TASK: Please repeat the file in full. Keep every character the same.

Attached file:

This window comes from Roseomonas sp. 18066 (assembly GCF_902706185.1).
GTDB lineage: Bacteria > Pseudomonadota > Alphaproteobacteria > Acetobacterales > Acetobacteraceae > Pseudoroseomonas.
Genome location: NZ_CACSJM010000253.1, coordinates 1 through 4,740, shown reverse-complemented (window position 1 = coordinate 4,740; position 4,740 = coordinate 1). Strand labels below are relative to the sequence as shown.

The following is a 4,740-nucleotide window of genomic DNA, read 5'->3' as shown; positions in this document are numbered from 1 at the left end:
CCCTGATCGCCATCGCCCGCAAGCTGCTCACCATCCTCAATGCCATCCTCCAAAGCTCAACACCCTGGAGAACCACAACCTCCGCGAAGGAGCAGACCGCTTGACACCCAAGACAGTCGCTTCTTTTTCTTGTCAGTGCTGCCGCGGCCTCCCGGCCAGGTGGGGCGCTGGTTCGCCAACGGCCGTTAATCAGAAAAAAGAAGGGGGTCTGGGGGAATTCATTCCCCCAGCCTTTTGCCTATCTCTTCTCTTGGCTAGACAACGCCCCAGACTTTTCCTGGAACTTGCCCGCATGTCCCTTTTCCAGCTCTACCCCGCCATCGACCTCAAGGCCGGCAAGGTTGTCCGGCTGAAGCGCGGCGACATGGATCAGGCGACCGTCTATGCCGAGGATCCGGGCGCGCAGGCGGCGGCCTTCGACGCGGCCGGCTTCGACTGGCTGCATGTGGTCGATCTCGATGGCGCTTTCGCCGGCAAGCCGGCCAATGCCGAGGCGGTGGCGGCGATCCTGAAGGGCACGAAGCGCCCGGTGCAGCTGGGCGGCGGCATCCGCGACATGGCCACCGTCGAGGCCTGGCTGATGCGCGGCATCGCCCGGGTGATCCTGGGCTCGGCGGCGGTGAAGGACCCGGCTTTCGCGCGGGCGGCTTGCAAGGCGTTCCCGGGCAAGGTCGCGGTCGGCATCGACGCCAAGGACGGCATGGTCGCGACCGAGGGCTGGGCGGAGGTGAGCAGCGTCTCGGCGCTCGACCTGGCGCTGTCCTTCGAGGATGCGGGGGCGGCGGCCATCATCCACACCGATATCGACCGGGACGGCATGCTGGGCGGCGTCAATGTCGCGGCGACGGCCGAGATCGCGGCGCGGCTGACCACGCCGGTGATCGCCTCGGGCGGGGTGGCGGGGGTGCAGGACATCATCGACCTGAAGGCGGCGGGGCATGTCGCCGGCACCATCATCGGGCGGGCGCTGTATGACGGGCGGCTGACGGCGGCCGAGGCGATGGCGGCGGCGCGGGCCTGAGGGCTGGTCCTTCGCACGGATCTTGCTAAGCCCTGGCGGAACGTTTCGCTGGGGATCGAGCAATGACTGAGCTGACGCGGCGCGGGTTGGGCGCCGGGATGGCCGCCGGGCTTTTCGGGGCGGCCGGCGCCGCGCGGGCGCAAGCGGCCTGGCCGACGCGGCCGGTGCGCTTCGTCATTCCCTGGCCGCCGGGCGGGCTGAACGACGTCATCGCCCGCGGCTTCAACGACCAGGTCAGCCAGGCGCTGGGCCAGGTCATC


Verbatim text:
This window comes from Roseomonas sp. 18066 (assembly GCF_902706185.1).
GTDB lineage: Bacteria > Pseudomonadota > Alphaproteobacteria > Acetobacterales > Acetobacteraceae > Pseudoroseomonas.
Genome location: NZ_CACSJM010000253.1, coordinates 1 through 4,740, shown reverse-complemented (window position 1 = coordinate 4,740; position 4,740 = coordinate 1). Strand labels below are relative to the sequence as shown.

The following is a 4,740-nucleotide window of genomic DNA, read 5'->3' as shown; positions in this document are numbered from 1 at the left end:
CCCTGATCGCCATCGCCCGCAAGCTGCTCACCATCCTCAATGCCATCCTCCAAAGCTCAACACCCTGGAGAACCACAACCTCCGCGAAGGAGCAGACCGCTTGACACCCAAGACAGTCGCTTCTTTTTCTTGTCAGTGCTGCCGCGGCCTCCCGGCCAGGTGGGGCGCTGGTTCGCCAACGGCCGTTAATCAGAAAAAAGAAGGGGGTCTGGGGGAATTCATTCCCCCAGCCTTTTGCCTATCTCTTCTCTTGGCTAGACAACGCCCCAGACTTTTCCTGGAACTTGCCCGCATGTCCCTTTTCCAGCTCTACCCCGCCATCGACCTCAAGGCCGGCAAGGTTGTCCGGCTGAAGCGCGGCGACATGGATCAGGCGACCGTCTATGCCGAGGATCCGGGCGCGCAGGCGGCGGCCTTCGACGCGGCCGGCTTCGACTGGCTGCATGTGGTCGATCTCGATGGCGCTTTCGCCGGCAAGCCGGCCAATGCCGAGGCGGTGGCGGCGATCCTGAAGGGCACGAAGCGCCCGGTGCAGCTGGGCGGCGGCATCCGCGACATGGCCACCGTCGAGGCCTGGCTGATGCGCGGCATCGCCCGGGTGATCCTGGGCTCGGCGGCGGTGAAGGACCCGGCTTTCGCGCGGGCGGCTTGCAAGGCGTTCCCGGGCAAGGTCGCGGTCGGCATCGACGCCAAGGACGGCATGGTCGCGACCGAGGGCTGGGCGGAGGTGAGCAGCGTCTCGGCGCTCGACCTGGCGCTGTCCTTCGAGGATGCGGGGGCGGCGGCCATCATCCACACCGATATCGACCGGGACGGCATGCTGGGCGGCGTCAATGTCGCGGCGACGGCCGAGATCGCGGCGCGGCTGACCACGCCGGTGATCGCCTCGGGCGGGGTGGCGGGGGTGCAGGACATCATCGACCTGAAGGCGGCGGGGCATGTCGCCGGCACCATCATCGGGCGGGCGCTGTATGACGGGCGGCTGACGGCGGCCGAGGCGATGGCGGCGGCGCGGGCCTGAGGGCTGGTCCTTCGCACGGATCTTGCTAAGCCCTGGCGGAACGTTTCGCTGGGGATCGAGCAATGACTGAGCTGACGCGGCGCGGGTTGGGCGCCGGGATGGCCGCCGGGCTTTTCGGGGCGGCCGGCGCCGCGCGGGCGCAAGCGGCCTGGCCGACGCGGCCGGTGCGCTTCGTCATTCCCTGGCCGCCGGGCGGGCTGAACGACGTCATCGCCCGCGGCTTCAACGACCAGGTCAGCCAGGCGCTGGGCCAGGTCATC